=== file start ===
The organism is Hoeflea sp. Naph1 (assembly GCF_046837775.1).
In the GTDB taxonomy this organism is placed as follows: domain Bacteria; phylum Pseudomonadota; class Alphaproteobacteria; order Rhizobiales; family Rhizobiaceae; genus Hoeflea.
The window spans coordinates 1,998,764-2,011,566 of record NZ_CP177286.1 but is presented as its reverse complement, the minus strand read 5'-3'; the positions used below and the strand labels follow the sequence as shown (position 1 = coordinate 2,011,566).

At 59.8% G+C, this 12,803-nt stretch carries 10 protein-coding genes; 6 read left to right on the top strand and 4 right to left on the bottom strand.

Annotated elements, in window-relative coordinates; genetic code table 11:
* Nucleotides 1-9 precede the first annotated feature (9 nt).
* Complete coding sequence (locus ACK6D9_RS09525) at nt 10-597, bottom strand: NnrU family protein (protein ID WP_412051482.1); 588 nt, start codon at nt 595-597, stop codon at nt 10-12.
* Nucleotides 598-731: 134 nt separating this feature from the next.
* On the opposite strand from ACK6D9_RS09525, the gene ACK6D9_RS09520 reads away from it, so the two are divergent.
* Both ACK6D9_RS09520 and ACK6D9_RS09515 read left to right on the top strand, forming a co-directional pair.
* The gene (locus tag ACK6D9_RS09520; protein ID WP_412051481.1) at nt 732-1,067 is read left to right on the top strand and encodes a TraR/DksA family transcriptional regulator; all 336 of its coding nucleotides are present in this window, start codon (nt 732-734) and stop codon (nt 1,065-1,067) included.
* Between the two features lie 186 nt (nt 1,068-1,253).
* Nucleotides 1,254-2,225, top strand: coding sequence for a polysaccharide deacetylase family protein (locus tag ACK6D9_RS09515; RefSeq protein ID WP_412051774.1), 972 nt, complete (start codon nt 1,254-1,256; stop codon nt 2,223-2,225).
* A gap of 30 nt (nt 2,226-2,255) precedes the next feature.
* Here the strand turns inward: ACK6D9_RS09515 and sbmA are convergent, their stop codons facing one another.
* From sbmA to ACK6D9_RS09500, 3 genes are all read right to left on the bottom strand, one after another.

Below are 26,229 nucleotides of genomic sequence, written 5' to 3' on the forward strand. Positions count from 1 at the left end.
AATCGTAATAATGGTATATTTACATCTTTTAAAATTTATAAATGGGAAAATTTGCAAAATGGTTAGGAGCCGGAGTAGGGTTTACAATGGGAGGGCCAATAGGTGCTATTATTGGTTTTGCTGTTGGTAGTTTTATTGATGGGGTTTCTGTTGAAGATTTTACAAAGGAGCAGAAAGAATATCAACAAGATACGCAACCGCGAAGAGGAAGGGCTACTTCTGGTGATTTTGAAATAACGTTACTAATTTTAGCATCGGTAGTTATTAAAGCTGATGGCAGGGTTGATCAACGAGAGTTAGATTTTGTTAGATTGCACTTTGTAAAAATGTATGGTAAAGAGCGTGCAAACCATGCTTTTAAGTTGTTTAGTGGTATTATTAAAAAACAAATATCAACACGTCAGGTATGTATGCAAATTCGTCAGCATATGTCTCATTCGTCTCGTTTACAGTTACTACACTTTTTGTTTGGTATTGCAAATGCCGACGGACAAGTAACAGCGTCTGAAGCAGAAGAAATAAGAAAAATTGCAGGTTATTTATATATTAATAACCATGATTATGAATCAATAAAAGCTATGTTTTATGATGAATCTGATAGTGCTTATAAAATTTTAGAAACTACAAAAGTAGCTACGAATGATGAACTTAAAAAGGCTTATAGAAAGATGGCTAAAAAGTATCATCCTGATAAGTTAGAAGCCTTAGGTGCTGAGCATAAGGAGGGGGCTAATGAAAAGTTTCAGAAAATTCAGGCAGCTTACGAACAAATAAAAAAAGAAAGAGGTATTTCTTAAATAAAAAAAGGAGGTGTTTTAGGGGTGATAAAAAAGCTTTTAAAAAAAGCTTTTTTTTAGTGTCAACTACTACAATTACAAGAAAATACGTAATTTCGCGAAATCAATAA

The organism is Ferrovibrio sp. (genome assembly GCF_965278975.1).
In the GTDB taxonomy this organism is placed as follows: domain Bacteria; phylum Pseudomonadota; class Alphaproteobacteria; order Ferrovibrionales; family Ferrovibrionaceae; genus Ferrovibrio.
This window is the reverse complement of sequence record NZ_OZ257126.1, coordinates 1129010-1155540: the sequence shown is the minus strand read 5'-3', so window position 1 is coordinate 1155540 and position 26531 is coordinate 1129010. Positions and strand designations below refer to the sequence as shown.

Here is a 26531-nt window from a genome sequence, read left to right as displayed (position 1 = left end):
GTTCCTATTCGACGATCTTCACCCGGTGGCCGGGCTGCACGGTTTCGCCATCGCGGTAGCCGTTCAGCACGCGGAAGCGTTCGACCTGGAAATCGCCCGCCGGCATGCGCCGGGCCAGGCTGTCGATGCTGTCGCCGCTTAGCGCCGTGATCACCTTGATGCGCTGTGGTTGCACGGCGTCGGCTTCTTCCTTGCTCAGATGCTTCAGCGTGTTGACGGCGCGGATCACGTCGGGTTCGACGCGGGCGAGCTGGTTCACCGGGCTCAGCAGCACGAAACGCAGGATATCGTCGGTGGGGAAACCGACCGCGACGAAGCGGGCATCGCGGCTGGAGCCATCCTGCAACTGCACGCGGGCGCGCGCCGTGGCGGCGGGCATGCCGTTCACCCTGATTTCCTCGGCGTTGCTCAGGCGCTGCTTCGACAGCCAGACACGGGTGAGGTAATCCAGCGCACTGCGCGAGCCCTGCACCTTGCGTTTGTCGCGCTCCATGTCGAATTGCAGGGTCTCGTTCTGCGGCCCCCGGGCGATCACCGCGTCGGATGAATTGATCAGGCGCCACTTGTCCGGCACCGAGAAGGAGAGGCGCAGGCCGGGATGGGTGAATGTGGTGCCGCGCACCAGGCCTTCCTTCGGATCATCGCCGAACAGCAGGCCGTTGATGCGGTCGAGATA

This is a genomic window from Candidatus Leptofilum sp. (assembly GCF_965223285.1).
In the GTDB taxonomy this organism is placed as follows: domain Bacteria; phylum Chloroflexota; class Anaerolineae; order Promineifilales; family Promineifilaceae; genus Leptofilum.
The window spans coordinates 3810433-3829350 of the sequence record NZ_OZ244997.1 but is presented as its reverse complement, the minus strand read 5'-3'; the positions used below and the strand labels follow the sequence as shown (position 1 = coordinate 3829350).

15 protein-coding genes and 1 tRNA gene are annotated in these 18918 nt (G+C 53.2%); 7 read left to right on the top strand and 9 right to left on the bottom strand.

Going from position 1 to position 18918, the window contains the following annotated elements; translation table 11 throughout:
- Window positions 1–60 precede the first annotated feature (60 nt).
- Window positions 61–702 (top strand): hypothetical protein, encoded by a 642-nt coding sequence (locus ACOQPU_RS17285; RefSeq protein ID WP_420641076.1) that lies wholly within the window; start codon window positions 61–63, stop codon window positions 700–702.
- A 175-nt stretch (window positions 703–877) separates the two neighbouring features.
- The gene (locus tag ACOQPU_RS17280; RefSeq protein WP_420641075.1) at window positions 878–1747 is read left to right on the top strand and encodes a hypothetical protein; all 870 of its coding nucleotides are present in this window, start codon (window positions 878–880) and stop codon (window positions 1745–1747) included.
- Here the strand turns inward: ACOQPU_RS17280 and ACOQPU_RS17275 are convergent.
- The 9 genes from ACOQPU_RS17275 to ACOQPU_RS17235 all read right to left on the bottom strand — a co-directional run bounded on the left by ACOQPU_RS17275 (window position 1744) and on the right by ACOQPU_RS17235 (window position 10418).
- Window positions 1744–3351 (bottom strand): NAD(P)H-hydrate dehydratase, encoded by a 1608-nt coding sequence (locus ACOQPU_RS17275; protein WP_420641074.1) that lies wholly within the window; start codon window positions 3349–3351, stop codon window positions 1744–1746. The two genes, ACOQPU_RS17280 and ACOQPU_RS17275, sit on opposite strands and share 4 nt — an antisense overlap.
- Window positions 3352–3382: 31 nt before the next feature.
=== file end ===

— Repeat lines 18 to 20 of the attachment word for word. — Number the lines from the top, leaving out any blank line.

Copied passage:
AATCGTAATAATGGTATATTTACATCTTTTAAAATTTATAAATGGGAAAATTTGCAAAATGGTTAGGAGCCGGAGTAGGGTTTACAATGGGAGGGCCAATAGGTGCTATTATTGGTTTTGCTGTTGGTAGTTTTATTGATGGGGTTTCTGTTGAAGATTTTACAAAGGAGCAGAAAGAATATCAACAAGATACGCAACCGCGAAGAGGAAGGGCTACTTCTGGTGATTTTGAAATAACGTTACTAATTTTAGCATCGGTAGTTATTAAAGCTGATGGCAGGGTTGATCAACGAGAGTTAGATTTTGTTAGATTGCACTTTGTAAAAATGTATGGTAAAGAGCGTGCAAACCATGCTTTTAAGTTGTTTAGTGGTATTATTAAAAAACAAATATCAACACGTCAGGTATGTATGCAAATTCGTCAGCATATGTCTCATTCGTCTCGTTTACAGTTACTACACTTTTTGTTTGGTATTGCAAATGCCGACGGACAAGTAACAGCGTCTGAAGCAGAAGAAATAAGAAAAATTGCAGGTTATTTATATATTAATAACCATGATTATGAATCAATAAAAGCTATGTTTTATGATGAATCTGATAGTGCTTATAAAATTTTAGAAACTACAAAAGTAGCTACGAATGATGAACTTAAAAAGGCTTATAGAAAGATGGCTAAAAAGTATCATCCTGATAAGTTAGAAGCCTTAGGTGCTGAGCATAAGGAGGGGGCTAATGAAAAGTTTCAGAAAATTCAGGCAGCTTACGAACAAATAAAAAAAGAAAGAGGTATTTCTTAAATAAAAAAAGGAGGTGTTTTAGGGGTGATAAAAAAGCTTTTAAAAAAAGCTTTTTTTTAGTGTCAACTACTACAATTACAAGAAAATACGTAATTTCGCGAAATCAATAA

The organism is Ferrovibrio sp. (genome assembly GCF_965278975.1).
In the GTDB taxonomy this organism is placed as follows: domain Bacteria; phylum Pseudomonadota; class Alphaproteobacteria; order Ferrovibrionales; family Ferrovibrionaceae; genus Ferrovibrio.